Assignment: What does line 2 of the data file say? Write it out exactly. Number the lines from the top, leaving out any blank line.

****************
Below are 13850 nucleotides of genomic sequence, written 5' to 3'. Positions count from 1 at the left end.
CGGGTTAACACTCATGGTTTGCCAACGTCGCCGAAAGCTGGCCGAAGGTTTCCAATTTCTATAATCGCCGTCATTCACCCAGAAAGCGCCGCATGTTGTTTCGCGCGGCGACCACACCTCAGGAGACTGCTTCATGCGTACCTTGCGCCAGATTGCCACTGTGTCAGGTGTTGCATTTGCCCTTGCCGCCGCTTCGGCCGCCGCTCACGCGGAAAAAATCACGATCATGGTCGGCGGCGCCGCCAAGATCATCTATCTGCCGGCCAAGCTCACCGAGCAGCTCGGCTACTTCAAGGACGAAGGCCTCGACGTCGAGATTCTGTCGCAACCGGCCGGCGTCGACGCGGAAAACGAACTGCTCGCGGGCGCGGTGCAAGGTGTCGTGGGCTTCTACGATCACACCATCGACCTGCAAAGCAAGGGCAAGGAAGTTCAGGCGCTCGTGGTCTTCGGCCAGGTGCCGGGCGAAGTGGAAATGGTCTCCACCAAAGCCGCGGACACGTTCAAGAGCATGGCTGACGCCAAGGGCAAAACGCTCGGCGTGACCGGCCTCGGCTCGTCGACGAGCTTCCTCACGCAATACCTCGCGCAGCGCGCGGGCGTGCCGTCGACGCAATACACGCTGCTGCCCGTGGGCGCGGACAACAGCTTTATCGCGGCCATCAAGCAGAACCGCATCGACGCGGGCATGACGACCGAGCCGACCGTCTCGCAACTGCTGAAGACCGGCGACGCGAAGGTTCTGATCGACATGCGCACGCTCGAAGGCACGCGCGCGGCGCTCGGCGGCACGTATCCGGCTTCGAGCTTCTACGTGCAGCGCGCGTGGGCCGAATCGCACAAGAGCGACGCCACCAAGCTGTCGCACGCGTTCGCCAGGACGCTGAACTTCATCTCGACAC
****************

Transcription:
CGGGTTAACACTCATGGTTTGCCAACGTCGCCGAAAGCTGGCCGAAGGTTTCCAATTTCTATAATCGCCGTCATTCACCCAGAAAGCGCCGCATGTTGTTTCGCGCGGCGACCACACCTCAGGAGACTGCTTCATGCGTACCTTGCGCCAGATTGCCACTGTGTCAGGTGTTGCATTTGCCCTTGCCGCCGCTTCGGCCGCCGCTCACGCGGAAAAAATCACGATCATGGTCGGCGGCGCCGCCAAGATCATCTATCTGCCGGCCAAGCTCACCGAGCAGCTCGGCTACTTCAAGGACGAAGGCCTCGACGTCGAGATTCTGTCGCAACCGGCCGGCGTCGACGCGGAAAACGAACTGCTCGCGGGCGCGGTGCAAGGTGTCGTGGGCTTCTACGATCACACCATCGACCTGCAAAGCAAGGGCAAGGAAGTTCAGGCGCTCGTGGTCTTCGGCCAGGTGCCGGGCGAAGTGGAAATGGTCTCCACCAAAGCCGCGGACACGTTCAAGAGCATGGCTGACGCCAAGGGCAAAACGCTCGGCGTGACCGGCCTCGGCTCGTCGACGAGCTTCCTCACGCAATACCTCGCGCAGCGCGCGGGCGTGCCGTCGACGCAATACACGCTGCTGCCCGTGGGCGCGGACAACAGCTTTATCGCGGCCATCAAGCAGAACCGCATCGACGCGGGCATGACGACCGAGCCGACCGTCTCGCAACTGCTGAAGACCGGCGACGCGAAGGTTCTGATCGACATGCGCACGCTCGAAGGCACGCGCGCGGCGCTCGGCGGCACGTATCCGGCTTCGAGCTTCTACGTGCAGCGCGCGTGGGCCGAATCGCACAAGAGCGACGCCACCAAGCTGTCGCACGCGTTCGCCAGGACGCTGAACTTCATCTCGACAC